These are the powers of technology I believe in, and at the same time, these are the dangers I'm afraid of. On the one hand, if the country's low internet penetration rate is addressed by the equitable, scalable, and sustainable distribution of information technology, there will be a lot of new opportunities across the country ranging from business to education. On the other hand, if the development didn't happen ethically, the use of technology simply surfaces the form of exploitation. That's why digital literacy matters, not just for technologists but for everyone in the world, so that each user can make a mindful choice against technology-based solutions.
Computers and the Internet
Having said that, people in Malawi do not always have instant access to computers and the internet, and the reality is a few steps away from talking about literacy, in my view. Of course, computers are expensive, and it is not affordable if your monthly income is less than 100USD/month3 or do not have a credit card4. Meanwhile, Malawi's agriculture-centered labor market5 won't have a strong motivation (i.e., incentive) for digitization.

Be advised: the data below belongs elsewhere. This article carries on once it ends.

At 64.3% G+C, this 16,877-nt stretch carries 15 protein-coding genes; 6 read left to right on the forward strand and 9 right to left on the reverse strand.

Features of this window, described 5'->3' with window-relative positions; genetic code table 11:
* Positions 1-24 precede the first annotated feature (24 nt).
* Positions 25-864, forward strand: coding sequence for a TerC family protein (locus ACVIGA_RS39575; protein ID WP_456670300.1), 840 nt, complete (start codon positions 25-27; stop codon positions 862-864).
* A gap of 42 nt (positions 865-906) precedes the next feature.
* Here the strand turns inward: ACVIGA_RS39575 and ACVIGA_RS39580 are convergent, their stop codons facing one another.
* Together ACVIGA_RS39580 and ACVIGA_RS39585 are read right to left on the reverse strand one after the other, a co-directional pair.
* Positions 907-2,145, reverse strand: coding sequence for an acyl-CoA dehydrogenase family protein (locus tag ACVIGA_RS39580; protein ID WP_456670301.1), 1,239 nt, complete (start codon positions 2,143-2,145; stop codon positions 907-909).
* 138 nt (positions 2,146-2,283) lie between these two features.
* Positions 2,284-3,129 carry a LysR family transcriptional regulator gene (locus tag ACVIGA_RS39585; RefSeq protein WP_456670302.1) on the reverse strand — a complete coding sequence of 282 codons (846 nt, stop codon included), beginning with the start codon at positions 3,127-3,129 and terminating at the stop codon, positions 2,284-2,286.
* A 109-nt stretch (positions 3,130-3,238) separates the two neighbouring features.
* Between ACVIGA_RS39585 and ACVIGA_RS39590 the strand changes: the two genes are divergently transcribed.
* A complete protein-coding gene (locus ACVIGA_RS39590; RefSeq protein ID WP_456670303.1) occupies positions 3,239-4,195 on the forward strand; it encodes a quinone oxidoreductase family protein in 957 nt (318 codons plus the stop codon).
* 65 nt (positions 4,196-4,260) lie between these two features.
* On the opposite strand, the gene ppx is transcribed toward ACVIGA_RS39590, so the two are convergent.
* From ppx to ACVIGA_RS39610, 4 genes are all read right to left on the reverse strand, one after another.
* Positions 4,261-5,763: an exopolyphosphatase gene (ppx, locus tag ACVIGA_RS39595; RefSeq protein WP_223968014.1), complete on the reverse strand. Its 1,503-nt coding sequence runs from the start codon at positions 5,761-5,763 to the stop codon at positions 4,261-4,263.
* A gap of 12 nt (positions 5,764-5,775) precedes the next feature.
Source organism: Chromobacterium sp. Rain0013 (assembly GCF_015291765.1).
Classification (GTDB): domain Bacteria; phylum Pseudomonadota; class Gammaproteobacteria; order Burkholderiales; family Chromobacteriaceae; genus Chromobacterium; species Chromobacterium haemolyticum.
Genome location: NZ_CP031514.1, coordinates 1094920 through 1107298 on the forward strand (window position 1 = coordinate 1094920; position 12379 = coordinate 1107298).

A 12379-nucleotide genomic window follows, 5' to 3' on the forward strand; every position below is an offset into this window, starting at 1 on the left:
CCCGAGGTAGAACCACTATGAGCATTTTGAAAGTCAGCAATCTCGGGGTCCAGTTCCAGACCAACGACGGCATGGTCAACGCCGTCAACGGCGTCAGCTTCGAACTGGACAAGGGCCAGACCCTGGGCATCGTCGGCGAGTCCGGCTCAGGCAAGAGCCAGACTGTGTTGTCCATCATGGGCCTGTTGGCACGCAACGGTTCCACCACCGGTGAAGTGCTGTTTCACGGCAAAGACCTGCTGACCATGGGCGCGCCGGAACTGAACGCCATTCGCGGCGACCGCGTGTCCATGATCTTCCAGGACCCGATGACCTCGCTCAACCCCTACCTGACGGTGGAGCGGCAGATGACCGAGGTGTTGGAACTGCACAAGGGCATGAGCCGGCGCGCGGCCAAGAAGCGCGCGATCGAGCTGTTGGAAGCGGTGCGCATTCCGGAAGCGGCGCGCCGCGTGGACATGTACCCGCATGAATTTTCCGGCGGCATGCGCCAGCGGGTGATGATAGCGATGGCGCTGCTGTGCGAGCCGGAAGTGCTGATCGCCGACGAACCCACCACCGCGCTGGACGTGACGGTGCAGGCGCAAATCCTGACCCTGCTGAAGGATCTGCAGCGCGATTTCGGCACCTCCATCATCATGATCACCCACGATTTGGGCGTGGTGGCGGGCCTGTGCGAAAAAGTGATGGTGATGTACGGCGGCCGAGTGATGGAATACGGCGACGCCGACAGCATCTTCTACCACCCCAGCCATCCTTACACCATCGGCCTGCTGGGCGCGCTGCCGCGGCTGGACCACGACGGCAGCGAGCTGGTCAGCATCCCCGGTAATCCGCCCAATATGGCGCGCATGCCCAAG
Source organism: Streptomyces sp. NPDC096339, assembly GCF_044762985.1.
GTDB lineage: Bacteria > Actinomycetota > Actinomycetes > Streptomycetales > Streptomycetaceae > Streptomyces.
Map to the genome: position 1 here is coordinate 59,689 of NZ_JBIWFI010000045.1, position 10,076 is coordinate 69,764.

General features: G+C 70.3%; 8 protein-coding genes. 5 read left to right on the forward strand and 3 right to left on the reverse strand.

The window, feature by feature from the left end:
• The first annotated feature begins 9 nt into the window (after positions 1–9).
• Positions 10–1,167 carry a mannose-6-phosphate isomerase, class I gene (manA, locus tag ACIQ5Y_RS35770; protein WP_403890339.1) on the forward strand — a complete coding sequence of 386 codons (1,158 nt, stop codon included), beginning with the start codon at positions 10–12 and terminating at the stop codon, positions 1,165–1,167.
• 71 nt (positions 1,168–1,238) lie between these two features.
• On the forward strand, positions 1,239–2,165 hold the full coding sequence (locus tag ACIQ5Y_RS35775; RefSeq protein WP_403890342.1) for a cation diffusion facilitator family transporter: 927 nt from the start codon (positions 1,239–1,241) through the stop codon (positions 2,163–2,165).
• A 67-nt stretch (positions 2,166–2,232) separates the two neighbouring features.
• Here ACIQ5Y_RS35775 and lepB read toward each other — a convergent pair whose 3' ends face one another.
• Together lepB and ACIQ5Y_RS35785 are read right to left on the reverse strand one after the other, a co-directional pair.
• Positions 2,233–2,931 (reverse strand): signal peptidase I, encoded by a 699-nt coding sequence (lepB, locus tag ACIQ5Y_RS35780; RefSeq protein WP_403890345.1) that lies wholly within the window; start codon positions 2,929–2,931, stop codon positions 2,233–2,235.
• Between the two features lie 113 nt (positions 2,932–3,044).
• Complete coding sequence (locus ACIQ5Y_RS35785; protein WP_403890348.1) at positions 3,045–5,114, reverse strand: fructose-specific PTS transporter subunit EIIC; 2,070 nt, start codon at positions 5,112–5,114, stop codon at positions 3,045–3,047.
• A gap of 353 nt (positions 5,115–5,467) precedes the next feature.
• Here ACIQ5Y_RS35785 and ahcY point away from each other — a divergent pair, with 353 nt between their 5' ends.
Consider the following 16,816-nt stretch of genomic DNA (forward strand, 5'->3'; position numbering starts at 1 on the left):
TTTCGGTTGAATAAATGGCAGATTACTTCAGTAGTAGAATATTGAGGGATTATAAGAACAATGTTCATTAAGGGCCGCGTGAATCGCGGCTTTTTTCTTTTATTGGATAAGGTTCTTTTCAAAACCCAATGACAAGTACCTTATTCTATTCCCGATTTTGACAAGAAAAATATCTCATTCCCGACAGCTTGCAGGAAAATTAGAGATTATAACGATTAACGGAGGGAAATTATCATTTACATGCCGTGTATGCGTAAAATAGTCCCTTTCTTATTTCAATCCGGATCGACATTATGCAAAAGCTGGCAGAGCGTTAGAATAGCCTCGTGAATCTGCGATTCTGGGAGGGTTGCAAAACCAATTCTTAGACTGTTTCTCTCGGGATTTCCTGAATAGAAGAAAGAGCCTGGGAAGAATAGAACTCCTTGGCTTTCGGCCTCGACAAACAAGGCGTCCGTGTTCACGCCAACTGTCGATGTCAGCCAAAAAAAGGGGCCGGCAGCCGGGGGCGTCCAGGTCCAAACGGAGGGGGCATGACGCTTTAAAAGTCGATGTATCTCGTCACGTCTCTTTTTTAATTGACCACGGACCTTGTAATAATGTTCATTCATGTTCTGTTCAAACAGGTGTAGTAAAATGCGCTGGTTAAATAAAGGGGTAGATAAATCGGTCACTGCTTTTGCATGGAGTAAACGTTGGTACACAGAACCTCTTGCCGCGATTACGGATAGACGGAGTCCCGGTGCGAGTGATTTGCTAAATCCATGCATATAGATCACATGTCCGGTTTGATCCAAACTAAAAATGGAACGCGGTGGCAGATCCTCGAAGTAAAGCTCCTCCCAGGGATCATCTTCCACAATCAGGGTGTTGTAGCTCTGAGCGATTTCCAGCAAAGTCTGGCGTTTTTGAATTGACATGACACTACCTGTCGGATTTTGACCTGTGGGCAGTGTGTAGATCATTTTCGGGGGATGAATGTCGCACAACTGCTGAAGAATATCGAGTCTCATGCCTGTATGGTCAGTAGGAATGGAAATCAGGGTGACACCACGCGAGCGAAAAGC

If you are privileged and do have your own (or shared) computer, that's when you start making sense of what digital literacy is. Sadly though, for computer users I've interacted with in Malawi, I have a feeling that there aren't enough opportunities to learn the practical use of digital tools; even for young people working professionally in businesses, going beyond the minimum literacy (e.g., typing, browsing, using pre-installed applications and the Office software) seems to be challenging, which reminds my 50- to 60-something parents. I wouldn't call it "digitally literate" because people are still being used by a tool, in the situation, rather than using a tool.